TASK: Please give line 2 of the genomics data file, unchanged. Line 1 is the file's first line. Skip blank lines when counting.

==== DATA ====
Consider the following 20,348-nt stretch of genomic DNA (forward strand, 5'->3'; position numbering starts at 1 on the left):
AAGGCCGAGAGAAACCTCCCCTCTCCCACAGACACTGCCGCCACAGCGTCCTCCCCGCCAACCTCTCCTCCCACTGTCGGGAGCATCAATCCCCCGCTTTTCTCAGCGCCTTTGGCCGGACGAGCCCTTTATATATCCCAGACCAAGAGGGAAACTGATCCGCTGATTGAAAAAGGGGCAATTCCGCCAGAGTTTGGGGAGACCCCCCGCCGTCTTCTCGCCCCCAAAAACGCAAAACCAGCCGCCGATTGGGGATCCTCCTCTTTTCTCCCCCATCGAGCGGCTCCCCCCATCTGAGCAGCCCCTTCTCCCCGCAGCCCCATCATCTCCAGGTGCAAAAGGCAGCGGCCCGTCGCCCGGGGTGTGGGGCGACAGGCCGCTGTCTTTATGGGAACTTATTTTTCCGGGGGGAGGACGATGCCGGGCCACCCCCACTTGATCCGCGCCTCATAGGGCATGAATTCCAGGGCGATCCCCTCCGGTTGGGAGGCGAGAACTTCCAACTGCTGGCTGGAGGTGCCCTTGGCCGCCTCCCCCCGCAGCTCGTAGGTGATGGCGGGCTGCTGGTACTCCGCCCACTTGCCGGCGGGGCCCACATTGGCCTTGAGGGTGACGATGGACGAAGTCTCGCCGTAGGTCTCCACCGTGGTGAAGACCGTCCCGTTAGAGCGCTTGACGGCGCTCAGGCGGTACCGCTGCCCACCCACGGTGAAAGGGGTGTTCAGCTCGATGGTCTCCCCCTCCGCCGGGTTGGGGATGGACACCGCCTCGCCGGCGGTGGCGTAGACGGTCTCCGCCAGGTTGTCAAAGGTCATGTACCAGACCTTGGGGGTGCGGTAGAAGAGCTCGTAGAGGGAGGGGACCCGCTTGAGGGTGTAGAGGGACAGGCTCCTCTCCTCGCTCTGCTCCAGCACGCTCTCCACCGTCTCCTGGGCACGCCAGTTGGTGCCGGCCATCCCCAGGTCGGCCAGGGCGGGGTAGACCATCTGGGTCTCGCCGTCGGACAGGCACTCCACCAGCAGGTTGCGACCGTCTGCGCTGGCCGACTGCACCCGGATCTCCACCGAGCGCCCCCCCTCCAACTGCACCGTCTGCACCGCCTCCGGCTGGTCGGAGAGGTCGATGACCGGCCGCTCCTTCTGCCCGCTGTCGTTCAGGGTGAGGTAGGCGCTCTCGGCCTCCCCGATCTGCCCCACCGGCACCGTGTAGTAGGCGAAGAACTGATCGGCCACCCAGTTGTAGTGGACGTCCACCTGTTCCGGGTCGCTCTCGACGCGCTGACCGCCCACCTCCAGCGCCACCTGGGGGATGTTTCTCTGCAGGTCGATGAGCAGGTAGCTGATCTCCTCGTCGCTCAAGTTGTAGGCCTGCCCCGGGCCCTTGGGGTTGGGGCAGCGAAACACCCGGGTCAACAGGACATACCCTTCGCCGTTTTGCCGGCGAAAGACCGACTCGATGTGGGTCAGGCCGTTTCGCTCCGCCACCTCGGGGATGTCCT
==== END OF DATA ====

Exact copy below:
AAGGCCGAGAGAAACCTCCCCTCTCCCACAGACACTGCCGCCACAGCGTCCTCCCCGCCAACCTCTCCTCCCACTGTCGGGAGCATCAATCCCCCGCTTTTCTCAGCGCCTTTGGCCGGACGAGCCCTTTATATATCCCAGACCAAGAGGGAAACTGATCCGCTGATTGAAAAAGGGGCAATTCCGCCAGAGTTTGGGGAGACCCCCCGCCGTCTTCTCGCCCCCAAAAACGCAAAACCAGCCGCCGATTGGGGATCCTCCTCTTTTCTCCCCCATCGAGCGGCTCCCCCCATCTGAGCAGCCCCTTCTCCCCGCAGCCCCATCATCTCCAGGTGCAAAAGGCAGCGGCCCGTCGCCCGGGGTGTGGGGCGACAGGCCGCTGTCTTTATGGGAACTTATTTTTCCGGGGGGAGGACGATGCCGGGCCACCCCCACTTGATCCGCGCCTCATAGGGCATGAATTCCAGGGCGATCCCCTCCGGTTGGGAGGCGAGAACTTCCAACTGCTGGCTGGAGGTGCCCTTGGCCGCCTCCCCCCGCAGCTCGTAGGTGATGGCGGGCTGCTGGTACTCCGCCCACTTGCCGGCGGGGCCCACATTGGCCTTGAGGGTGACGATGGACGAAGTCTCGCCGTAGGTCTCCACCGTGGTGAAGACCGTCCCGTTAGAGCGCTTGACGGCGCTCAGGCGGTACCGCTGCCCACCCACGGTGAAAGGGGTGTTCAGCTCGATGGTCTCCCCCTCCGCCGGGTTGGGGATGGACACCGCCTCGCCGGCGGTGGCGTAGACGGTCTCCGCCAGGTTGTCAAAGGTCATGTACCAGACCTTGGGGGTGCGGTAGAAGAGCTCGTAGAGGGAGGGGACCCGCTTGAGGGTGTAGAGGGACAGGCTCCTCTCCTCGCTCTGCTCCAGCACGCTCTCCACCGTCTCCTGGGCACGCCAGTTGGTGCCGGCCATCCCCAGGTCGGCCAGGGCGGGGTAGACCATCTGGGTCTCGCCGTCGGACAGGCACTCCACCAGCAGGTTGCGACCGTCTGCGCTGGCCGACTGCACCCGGATCTCCACCGAGCGCCCCCCCTCCAACTGCACCGTCTGCACCGCCTCCGGCTGGTCGGAGAGGTCGATGACCGGCCGCTCCTTCTGCCCGCTGTCGTTCAGGGTGAGGTAGGCGCTCTCGGCCTCCCCGATCTGCCCCACCGGCACCGTGTAGTAGGCGAAGAACTGATCGGCCACCCAGTTGTAGTGGACGTCCACCTGTTCCGGGTCGCTCTCGACGCGCTGACCGCCCACCTCCAGCGCCACCTGGGGGATGTTTCTCTGCAGGTCGATGAGCAGGTAGCTGATCTCCTCGTCGCTCAAGTTGTAGGCCTGCCCCGGGCCCTTGGGGTTGGGGCAGCGAAACACCCGGGTCAACAGGACATACCCTTCGCCGTTTTGCCGGCGAAAGACCGACTCGATGTGGGTCAGGCCGTTTCGCTCCGCCACCTCGGGGATGTCCT